Gregor Dotzauer is lead editor for nonfiction at Berlin’s Tagesspiegel.  He studied German, philosophy and musicology in Würzburg and Frankfurt am Main before beginning to write about literature and film for the Frankfurter Allgemeine Zeitung, Die Zeit and the Süddeutsche Zeitung. In 1999, he joined Berlin’s Tagesspiegel as literary editor, where he also regularly writes on topics related to jazz or the humanities. In 2009, he received the Alfred Kerr Prize for Literary Criticism. In October 2022, Matthes & Seitz published his literary essay “Schläft ein Lied in allen Dingen – Über Musik, Moment und Erinnerung” (A Song Sleeps In All Things – On Music, Moment and Memory).

NoViolet Bulawayo

Black History Month/The U.S. Embassy Literature Series 2023 – NoViolet Bulawayo reads from her novels We Need New Names and Glory

Moderated by Anne Potjans, Humboldt University

NoViolet Bulawayo is the author of the novels Glory and We Need New Names, which was recognized with the Hurston/Wright Legacy Award, the Pen/Hemingway Award, the LA Times Book Prize Art Seidenbaum Award for First Fiction, the Etisalat Prize for Literature, the Fred Brown Literary Award, the Betty Trask Award, the Barnes and Noble Discover Award (second place) and the National Book Foundation “5 Under 35” Fiction Selection. We Need New Names was also shortlisted for the International Literature Award, the Man Booker Prize, and the Guardian First Book Award. NoViolet earned her MFA at Cornell University where she was a recipient of the Truman Capote Fellowship. She has taught fiction writing at Cornell and Stanford Universities. She grew up in Bulawayo, Zimbabwe, and is currently writing full-time from the wherevers.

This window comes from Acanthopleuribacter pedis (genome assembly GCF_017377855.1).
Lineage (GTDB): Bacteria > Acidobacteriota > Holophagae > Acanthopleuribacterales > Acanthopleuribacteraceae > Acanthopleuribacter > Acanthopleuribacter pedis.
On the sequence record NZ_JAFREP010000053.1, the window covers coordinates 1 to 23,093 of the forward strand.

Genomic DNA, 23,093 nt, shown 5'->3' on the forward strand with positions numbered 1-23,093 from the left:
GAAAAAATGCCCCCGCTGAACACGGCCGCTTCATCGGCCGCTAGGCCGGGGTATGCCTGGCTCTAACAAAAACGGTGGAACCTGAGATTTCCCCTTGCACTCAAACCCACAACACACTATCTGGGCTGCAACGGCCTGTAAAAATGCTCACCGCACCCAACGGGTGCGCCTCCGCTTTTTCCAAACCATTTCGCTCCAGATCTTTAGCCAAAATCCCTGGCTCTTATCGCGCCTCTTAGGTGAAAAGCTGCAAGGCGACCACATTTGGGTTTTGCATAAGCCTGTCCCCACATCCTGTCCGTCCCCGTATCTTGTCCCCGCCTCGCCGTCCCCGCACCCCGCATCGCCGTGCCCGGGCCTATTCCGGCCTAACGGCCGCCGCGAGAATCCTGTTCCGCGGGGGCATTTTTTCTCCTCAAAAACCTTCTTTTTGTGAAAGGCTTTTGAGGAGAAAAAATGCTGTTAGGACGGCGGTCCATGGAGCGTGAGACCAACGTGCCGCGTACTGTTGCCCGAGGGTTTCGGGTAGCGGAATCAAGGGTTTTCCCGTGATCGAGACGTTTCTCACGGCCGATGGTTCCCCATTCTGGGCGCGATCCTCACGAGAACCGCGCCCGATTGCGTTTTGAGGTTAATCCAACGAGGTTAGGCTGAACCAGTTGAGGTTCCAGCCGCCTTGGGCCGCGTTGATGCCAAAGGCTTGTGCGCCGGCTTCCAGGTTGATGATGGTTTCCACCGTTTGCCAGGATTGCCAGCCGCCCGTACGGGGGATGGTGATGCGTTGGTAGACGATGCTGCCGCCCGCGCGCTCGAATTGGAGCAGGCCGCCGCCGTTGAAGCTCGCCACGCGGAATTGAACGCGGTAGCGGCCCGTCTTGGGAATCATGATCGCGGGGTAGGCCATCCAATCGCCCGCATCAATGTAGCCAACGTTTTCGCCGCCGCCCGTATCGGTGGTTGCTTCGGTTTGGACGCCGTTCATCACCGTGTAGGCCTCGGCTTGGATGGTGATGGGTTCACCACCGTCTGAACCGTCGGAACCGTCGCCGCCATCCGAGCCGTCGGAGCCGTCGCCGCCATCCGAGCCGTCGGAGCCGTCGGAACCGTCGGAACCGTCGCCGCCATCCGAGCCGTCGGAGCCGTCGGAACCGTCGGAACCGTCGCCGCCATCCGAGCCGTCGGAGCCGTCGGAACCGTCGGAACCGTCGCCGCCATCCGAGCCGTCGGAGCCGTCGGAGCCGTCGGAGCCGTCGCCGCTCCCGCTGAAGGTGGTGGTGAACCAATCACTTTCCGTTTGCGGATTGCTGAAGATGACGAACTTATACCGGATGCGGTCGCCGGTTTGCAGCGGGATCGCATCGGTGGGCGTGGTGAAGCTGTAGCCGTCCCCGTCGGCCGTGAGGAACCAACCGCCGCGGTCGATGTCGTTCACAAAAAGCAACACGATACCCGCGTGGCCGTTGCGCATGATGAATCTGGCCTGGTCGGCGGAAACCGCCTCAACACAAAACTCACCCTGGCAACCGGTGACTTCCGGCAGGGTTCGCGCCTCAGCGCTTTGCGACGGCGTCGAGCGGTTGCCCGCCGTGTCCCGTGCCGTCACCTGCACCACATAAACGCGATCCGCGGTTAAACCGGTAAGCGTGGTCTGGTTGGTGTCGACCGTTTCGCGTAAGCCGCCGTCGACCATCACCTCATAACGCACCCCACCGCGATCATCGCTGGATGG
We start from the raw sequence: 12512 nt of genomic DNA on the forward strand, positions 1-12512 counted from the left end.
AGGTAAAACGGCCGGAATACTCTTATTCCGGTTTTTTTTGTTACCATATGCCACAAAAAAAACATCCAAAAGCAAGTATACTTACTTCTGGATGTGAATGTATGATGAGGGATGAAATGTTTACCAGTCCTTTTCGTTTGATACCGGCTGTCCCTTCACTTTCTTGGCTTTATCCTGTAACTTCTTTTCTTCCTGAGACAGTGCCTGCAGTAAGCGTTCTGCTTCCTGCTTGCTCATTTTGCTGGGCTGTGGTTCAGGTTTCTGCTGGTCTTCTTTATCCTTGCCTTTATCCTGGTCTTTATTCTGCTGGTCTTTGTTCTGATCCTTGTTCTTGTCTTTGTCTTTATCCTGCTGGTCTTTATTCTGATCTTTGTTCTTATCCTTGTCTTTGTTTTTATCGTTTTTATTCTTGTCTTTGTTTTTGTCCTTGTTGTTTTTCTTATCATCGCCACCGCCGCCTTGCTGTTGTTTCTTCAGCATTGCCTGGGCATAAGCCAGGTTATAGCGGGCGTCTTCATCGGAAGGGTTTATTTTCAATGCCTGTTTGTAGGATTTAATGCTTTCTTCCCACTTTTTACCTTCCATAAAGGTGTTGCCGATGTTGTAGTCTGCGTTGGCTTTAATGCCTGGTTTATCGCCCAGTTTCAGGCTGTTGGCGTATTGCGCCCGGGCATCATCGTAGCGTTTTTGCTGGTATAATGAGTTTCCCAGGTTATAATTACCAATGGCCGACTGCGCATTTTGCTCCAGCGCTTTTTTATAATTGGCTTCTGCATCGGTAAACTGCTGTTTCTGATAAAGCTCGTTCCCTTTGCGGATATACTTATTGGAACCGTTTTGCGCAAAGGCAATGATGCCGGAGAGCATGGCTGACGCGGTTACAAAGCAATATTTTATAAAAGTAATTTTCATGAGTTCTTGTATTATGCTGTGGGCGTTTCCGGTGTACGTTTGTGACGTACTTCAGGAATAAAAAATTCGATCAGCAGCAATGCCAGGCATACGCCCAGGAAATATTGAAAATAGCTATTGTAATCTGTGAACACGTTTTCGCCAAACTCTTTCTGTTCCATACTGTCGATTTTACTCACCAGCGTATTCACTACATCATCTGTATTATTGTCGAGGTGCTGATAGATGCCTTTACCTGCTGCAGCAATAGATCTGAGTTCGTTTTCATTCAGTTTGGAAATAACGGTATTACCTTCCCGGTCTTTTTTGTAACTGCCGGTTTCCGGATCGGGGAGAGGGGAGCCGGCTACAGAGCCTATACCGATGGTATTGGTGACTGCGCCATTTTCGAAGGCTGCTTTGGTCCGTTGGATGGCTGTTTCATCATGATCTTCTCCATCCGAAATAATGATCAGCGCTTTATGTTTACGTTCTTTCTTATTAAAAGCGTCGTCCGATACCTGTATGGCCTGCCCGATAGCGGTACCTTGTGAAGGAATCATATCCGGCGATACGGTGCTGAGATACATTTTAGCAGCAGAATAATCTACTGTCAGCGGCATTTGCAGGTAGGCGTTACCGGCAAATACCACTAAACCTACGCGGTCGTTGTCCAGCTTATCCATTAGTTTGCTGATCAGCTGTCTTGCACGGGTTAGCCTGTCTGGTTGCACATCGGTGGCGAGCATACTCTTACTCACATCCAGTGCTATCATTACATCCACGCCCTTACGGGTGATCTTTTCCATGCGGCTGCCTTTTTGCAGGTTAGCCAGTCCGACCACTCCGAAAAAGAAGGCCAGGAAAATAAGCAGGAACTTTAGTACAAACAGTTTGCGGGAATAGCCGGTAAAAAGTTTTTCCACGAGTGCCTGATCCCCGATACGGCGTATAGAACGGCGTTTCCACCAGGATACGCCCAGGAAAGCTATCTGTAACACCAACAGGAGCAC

The most translated author in modern Zimbabwean history, she is the first Black African Woman to be selected for the Booker List twice, and is one of only two African writers, the other being Chigozie Obioma, to be listed for both her debut and follow-up novel.